An Original Musical, written and performed by the campers, will be presented on Friday, July 28 and Saturday, July 29 at 7 p.m. Chelsea Boergesson is the director. Script supervisor is Andrew Katzman, musical director is Kristine Langello, and choreographer is Nicole Chagnon. Design by Patrick Grimes. The performance will take place in the Hill House Arts and Athletics Center on the St. Michael’s Country Day School campus at 180 Rhode Island Ave., Newport. For more in- formation, call 401-849-5970 x 411.
The Teen Shakespeare Intensive camp presents William Shakespeare’s “King Lear” on Friday, July 14 and Saturday, July 15 at 7 p.m. Christina Johnston is the director, and Chelsea Boergesson is the assistant director. Design by Patrick Grimes.
The performances will take place in the Hill House Arts and Athletics Center on the St. Michael’s Country Day School campus at 180 Rhode Island Ave., Newport. For more in- formation, call 401-849-5970 x 411.
The curtain will rise on a production of William Shakespeare’s “As You Like It” on Friday, August 11 and Saturday, August 12 at 7pm. Christina Johnston is the director, and Jessica Reeg is the assistant director. Design by Patrick Grimes. Choreography by Nicole Chagnon. The performances will take place in the Hill House Arts and Athletics Center on the St. Michael’s Country Day School campus at 180 Rhode Island Ave., Newport. For more in- formation, call 401-849-5970 x 411.
Congratulations to our Early Childhood graduates! Kindergarten students each shared something they loved about this past year and will surely take these memories on to 1st grade, where they will join the other lower school students in the Mason House. Prekindergarten students sang songs and stood before their families and friends, who were so excited to see them take the next step towards kindergarten. Congratulations to our students and a special THANK YOU to our teachers, who make it all possible.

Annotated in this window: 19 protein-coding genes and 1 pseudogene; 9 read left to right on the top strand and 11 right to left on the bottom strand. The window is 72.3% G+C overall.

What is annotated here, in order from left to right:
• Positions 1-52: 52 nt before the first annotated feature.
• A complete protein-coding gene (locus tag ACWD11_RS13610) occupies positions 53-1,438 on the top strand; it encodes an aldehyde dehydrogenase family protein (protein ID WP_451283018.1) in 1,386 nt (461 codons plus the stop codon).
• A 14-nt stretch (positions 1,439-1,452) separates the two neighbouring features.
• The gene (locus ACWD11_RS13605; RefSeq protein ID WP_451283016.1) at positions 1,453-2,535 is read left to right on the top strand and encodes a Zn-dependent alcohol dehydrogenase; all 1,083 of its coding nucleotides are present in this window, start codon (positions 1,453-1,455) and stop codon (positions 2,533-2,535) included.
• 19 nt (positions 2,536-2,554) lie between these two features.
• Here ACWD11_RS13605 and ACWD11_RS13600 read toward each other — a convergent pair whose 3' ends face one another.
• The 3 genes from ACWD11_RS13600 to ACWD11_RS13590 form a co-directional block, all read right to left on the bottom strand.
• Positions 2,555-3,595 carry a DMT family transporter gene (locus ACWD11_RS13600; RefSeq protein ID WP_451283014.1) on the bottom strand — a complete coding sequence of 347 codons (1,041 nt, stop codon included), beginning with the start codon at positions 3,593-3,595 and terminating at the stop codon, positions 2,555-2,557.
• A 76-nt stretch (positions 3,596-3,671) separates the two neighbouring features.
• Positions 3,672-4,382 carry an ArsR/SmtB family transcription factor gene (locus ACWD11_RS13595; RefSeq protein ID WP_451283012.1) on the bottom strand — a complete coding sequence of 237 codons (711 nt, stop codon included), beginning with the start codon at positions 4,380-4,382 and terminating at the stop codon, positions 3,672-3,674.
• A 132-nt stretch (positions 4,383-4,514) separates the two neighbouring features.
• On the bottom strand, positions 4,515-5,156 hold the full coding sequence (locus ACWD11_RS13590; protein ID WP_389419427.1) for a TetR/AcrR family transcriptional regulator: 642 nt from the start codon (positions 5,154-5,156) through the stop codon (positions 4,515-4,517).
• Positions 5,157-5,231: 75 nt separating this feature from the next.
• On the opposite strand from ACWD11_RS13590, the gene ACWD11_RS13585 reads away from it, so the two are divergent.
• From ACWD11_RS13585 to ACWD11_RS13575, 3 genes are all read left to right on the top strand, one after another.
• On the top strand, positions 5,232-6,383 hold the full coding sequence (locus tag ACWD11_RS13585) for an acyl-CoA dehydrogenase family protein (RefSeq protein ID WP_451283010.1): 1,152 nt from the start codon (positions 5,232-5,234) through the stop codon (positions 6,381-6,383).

During the month of May, the first grade students learned about six animal groups: birds, reptiles, fish, insects, amphibians and mammals. After learning about each group’s unique characteristics, predators and habitats, the information they learned gave the children background knowledge on how to look for facts about their mammal. The children went through a beginning research process.
First they chose a mammal, then found the book in the library. They used the table of contents and index to locate information including: appearance, habitat, family, predators, diet, and other interesting facts about their animal. The students learned to rewrite the facts into their own words. They went through the editing process, then put their information into a report. The children also used some websites to gather additional facts.
The final project included a clay puppet they each made in art class, a poster of images and maps, and created a puppet show that showed each child’s knowledge of their mammal. They loved sharing their research findings with their parents and students in the Lower School.